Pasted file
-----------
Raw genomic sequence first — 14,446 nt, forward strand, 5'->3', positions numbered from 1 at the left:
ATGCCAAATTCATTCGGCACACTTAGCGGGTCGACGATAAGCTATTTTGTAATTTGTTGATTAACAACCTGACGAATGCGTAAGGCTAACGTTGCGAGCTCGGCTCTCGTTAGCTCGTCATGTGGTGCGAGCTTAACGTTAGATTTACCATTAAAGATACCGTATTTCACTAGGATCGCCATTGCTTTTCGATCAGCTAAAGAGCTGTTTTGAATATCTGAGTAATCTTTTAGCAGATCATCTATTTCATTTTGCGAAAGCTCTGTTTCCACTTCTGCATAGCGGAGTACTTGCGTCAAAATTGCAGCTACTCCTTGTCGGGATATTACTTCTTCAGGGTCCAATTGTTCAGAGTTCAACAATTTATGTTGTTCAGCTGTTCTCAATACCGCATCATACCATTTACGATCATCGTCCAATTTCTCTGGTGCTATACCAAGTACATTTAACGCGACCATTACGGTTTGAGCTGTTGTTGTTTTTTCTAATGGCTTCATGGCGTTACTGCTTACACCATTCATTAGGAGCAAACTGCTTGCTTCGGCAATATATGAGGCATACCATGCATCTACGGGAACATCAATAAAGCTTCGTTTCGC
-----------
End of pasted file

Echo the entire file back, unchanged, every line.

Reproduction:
Raw genomic sequence first — 14,446 nt, forward strand, 5'->3', positions numbered from 1 at the left:
ATGCCAAATTCATTCGGCACACTTAGCGGGTCGACGATAAGCTATTTTGTAATTTGTTGATTAACAACCTGACGAATGCGTAAGGCTAACGTTGCGAGCTCGGCTCTCGTTAGCTCGTCATGTGGTGCGAGCTTAACGTTAGATTTACCATTAAAGATACCGTATTTCACTAGGATCGCCATTGCTTTTCGATCAGCTAAAGAGCTGTTTTGAATATCTGAGTAATCTTTTAGCAGATCATCTATTTCATTTTGCGAAAGCTCTGTTTCCACTTCTGCATAGCGGAGTACTTGCGTCAAAATTGCAGCTACTCCTTGTCGGGATATTACTTCTTCAGGGTCCAATTGTTCAGAGTTCAACAATTTATGTTGTTCAGCTGTTCTCAATACCGCATCATACCATTTACGATCATCGTCCAATTTCTCTGGTGCTATACCAAGTACATTTAACGCGACCATTACGGTTTGAGCTGTTGTTGTTTTTTCTAATGGCTTCATGGCGTTACTGCTTACACCATTCATTAGGAGCAAACTGCTTGCTTCGGCAATATATGAGGCATACCATGCATCTACGGGAACATCAATAAAGCTTCGTTTCGC